Pet health: How to pet proof for dogs and cats

Posted on November 1, 2010 under Pet Health & Safety

A dog watches as his owner cooks.
Posted by: H.R
Pets Best Insurance Editorial Manager

It doesn’t take long after adopting your first kitten or puppy before you realize you must pet proof your home for the sake of pet health alone. Often, potential dangers are spotted instinctively as a new pet parent thinks like a spunky kitten or naughty pup. But there may be hidden animal attractions yet to be adjusted.

How to Dog Proof a Home
Dog’s noses are their biggest asset and their biggest source of trouble. They don’t discriminate much on smell; if it smells like anything, they’ll eat it. All food must be stored in the refrigerator or high in cupboards.
Trash cans must be very cleverly hidden. Most dogs can figure out how to nose open a cupboard. Trash should be secured behind child-proof locks or inside a heavy-duty garbage can that doesn’t easily open. Keeping the garbage in the garage is even better when you need to dog proof the kitchen.

The best way to keep a dog safe when he cannot be supervised is with crate training. Done right, dogs come to see a crate as their safe den. The crate can be associated with meal time, working up to nap time and away time.

Pet gates are also helpful for keeping dogs confined in safe zones. Pet safety gates are a wonderful investment that can be repurposed over the years, from potty training to sick days to times when repairmen or company are over. For big dogs and cats, two gates stacked together can prevent jumping.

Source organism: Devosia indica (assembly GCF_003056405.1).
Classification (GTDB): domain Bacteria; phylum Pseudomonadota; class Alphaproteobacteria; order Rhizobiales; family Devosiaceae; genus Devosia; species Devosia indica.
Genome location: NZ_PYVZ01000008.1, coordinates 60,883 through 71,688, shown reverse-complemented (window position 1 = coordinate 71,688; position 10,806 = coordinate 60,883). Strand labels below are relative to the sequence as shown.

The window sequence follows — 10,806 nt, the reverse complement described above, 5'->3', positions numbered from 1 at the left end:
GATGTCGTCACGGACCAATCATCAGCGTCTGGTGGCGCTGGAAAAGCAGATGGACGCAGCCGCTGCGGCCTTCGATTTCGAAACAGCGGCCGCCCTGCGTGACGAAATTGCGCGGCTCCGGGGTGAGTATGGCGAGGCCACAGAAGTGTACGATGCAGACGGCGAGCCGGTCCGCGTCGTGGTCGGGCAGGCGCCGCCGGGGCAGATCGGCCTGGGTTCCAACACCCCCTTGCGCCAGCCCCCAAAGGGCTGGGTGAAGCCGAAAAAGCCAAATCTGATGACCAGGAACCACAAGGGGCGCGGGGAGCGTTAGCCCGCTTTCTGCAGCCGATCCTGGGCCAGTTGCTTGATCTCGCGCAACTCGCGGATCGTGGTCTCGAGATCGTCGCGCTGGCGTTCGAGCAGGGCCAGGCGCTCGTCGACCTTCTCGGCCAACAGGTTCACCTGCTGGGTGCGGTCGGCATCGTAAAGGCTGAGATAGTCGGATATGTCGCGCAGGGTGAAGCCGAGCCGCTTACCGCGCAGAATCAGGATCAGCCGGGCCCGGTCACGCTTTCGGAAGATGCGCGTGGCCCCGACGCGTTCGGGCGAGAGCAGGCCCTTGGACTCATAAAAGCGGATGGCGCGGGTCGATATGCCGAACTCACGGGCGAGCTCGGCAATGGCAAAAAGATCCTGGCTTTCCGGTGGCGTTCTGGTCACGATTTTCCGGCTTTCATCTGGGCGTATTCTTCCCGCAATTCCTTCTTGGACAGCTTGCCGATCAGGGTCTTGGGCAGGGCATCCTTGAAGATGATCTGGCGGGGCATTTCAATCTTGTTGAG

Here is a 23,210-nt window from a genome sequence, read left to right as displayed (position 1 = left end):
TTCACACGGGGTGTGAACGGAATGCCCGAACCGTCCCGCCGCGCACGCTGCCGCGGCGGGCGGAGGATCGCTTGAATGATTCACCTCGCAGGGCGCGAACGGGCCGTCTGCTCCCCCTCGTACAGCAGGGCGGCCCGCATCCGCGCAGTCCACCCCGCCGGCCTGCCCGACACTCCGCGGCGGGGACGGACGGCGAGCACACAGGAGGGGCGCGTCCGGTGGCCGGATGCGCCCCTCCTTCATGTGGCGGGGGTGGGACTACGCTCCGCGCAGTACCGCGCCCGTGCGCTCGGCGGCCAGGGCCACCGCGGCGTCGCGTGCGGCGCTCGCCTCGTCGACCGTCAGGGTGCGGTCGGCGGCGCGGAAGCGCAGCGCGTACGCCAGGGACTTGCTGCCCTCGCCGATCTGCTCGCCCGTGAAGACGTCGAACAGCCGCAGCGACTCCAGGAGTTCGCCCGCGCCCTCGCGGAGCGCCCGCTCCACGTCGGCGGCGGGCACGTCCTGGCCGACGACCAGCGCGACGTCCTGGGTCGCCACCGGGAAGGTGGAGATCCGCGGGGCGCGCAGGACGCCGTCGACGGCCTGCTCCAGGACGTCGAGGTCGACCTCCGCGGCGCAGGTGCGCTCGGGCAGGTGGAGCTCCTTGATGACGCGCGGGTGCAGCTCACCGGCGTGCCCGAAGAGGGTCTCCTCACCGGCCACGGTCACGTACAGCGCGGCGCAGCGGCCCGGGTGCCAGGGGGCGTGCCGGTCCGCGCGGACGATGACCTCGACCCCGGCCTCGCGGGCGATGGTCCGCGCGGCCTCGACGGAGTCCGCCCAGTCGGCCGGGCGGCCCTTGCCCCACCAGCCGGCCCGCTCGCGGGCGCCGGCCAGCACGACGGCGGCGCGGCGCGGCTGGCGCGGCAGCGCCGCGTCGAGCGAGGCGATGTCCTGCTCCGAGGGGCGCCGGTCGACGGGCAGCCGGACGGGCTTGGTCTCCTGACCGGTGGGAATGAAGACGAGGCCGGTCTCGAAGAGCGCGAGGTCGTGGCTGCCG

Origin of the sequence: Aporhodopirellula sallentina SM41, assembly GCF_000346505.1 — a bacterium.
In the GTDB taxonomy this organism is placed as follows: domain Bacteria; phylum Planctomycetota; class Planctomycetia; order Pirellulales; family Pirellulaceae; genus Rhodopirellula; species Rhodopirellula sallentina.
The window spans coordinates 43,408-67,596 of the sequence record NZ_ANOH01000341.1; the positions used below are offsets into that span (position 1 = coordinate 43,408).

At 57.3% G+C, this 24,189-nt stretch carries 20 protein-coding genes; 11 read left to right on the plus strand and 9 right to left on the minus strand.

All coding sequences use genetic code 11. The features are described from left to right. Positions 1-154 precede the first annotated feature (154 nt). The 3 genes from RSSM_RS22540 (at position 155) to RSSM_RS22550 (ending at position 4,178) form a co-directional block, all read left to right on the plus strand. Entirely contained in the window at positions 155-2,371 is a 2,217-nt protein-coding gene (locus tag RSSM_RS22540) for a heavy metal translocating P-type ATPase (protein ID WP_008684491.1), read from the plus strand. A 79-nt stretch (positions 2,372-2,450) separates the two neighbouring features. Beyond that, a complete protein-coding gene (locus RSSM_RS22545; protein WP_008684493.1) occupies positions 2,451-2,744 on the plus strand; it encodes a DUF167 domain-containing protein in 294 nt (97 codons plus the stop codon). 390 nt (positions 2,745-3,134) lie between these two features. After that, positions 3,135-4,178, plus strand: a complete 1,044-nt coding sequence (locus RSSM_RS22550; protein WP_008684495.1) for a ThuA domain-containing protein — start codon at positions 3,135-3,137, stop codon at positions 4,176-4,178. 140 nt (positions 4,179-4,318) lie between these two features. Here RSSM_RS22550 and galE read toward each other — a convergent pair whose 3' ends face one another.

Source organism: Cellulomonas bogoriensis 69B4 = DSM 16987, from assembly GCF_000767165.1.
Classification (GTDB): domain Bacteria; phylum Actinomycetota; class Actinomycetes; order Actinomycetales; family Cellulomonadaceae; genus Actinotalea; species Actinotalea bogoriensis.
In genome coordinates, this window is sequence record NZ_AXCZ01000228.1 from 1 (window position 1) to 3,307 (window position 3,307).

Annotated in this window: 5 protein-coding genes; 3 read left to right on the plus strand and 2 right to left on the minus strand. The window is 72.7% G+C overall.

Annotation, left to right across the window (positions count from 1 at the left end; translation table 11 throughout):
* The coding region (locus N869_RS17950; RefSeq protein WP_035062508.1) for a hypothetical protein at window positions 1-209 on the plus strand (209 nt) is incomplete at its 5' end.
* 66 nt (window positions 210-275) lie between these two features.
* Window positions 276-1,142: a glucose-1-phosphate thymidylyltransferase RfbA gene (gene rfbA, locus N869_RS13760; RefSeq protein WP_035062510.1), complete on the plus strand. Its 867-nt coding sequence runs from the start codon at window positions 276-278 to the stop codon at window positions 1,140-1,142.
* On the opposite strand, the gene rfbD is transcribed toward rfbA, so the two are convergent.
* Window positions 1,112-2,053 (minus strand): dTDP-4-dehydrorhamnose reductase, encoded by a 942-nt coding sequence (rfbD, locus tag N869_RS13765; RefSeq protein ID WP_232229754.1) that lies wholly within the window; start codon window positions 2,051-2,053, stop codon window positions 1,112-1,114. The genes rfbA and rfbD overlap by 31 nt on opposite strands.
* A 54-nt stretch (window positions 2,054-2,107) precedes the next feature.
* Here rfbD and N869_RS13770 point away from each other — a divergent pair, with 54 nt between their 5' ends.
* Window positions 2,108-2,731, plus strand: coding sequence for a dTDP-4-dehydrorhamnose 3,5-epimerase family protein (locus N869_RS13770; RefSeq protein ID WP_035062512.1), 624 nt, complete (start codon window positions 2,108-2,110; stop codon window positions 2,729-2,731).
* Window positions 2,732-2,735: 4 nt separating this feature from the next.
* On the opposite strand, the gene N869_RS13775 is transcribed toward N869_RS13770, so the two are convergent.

How to Cat Proof a Home
When you cat proof your home, not only do you need to look at your home from down low, but you also need to look up. Cats can get into and onto just about anything, which can compromise pet health.

In an October 2010 Daytona Beach News-Journal article, author Jacque Estes highlights some of the most common dangers for cats.

“Cords of any kind, electrical and curtain, should be secured from the cat that likes to chew,” she wrote in the article, “Tips To Make Your House Cat Proof.”

Aside from chewing, cats also like to play with dangling cords, which can wrap around their necks or rip out a stuck claw.

Sorry, green thumbed cat lovers, but house plants and cats do not mix. “Cats jump, which makes few areas ‘out of reach,'” wrote Estes. Even if care is taken to only fill the house with plants that are not toxic to cats, chances are they will feast too much on the foliage.

Breakables need to be secure. Cats may be graceful, but they can also gracefully knock over an antique vase with one swoop of the tail.

For both dogs and cats, caution should be used with chemicals brought into the home. Just because something smells strong doesn’t mean a curious dog or cat won’t try giving it a lick. Spray-on products used to freshen up the home contain chemicals that a pet will likely ingest. This can compromise pet health. There are safe, eco-friendly products that are just as effective.